2. They’ve always looked out for each other before anyone else, they just weren’t so overt about it. Public safety used to be job number one, now it’s officer safety. Public safety isn’t even a concern. Sure, they’ll say it is, and then they’ll fire a dozen rounds at someone on the street without a care as to who else they may injure or kill. And then all the brass will line up to defend the officers’ actions. It’s pretty disgusting. They aren’t peace officers anymore. They’re an occupying force.

              1. People keep referring to Public Safety being THE priority in the past of lawmen. I’m wanting to be pointed to reference material that illustrates this ireffutably. Because I’m skeptical this past ever existed. I think we are able to detect and show bad actors easier than in the past. I would imagine many cops back then ran their beat as their own fiefdom, maybe not with all the shiny new toys cops get nowadays, but more immune to criticism even than today.

                1. In the past they at least said that public safety was their priority. Now they don’t even pretend to care.

      2. Police are explicitly trained to start firing the moment they feel threatened, without any second guessing.

        I wonder what would happen if some politician suggested not taking privileges away from the cops, but extending the same privileges to non-cops, such that simply “feeling threatened” would be a valid defense.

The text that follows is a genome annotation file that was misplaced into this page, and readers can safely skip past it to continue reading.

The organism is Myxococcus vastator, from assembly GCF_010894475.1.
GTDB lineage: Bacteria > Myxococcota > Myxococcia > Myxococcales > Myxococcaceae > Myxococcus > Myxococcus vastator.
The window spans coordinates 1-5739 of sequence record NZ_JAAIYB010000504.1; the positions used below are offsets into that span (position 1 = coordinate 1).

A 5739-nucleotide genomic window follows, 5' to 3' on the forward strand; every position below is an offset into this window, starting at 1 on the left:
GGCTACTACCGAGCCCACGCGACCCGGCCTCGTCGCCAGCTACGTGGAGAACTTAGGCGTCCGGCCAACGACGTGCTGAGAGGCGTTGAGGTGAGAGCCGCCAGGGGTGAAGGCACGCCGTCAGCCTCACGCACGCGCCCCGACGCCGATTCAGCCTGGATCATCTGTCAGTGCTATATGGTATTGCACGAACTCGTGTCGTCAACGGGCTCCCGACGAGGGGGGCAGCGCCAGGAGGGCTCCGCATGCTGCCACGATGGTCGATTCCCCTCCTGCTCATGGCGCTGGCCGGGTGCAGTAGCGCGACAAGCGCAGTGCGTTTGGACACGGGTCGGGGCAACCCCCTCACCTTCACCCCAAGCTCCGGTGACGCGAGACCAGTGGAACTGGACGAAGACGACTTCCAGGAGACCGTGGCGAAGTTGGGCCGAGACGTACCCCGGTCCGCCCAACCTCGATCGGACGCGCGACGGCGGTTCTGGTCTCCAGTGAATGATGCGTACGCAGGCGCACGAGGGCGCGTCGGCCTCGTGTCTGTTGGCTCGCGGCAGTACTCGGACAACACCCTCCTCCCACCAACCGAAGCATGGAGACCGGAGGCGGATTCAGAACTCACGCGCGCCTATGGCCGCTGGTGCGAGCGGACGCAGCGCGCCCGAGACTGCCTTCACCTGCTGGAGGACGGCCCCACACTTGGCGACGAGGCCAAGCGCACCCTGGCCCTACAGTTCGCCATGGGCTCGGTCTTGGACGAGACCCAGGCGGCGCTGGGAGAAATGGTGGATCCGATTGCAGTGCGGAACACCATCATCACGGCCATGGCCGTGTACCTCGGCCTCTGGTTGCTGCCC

The resulting shit-fit from the cops would be interesting.

    2. That all sounds great, Hazel, and it makes perfect sense. Yet somehow, the exact opposite is the reality. Because the worst possible people are drawn to positions of power, and once they get there, they set about giving themselves as much more power as they can and eliminating their accountability as much as they can. It’s why government will always fail and become tyrannical. Because it’s merely a perceived-as-legitimate way for disgusting power hungry scum to get their power on.

  15. “At the end of the day, we want to be safe,” he told them. “We all want to make sure we got home safely to our families.

    Then why the fuck are you a cop?
    It’s your JOB to put yourself in the line of danger. Not to protect yourself at the expense of innocent people’s lives.

    1. That USED to be their job. Now their job is to endanger the public to ensure their own safety.

      1. “That USED to be their job. Now their job is to endanger the public to ensure their own safety.”

        Sometime in the middle or late 70s a father and his son and daughter were at a store and the daughter started misbehaving (she was around 5 years old if I recall correctly). There was a police officer nearby and the father told her to behave because the police man could see she how bad she was behaving.
        The police officer said something similar to “Sir, we prefer children not fear us but trust us so they’ll come to us if they are in trouble.”

    2. You have it backwards, dear.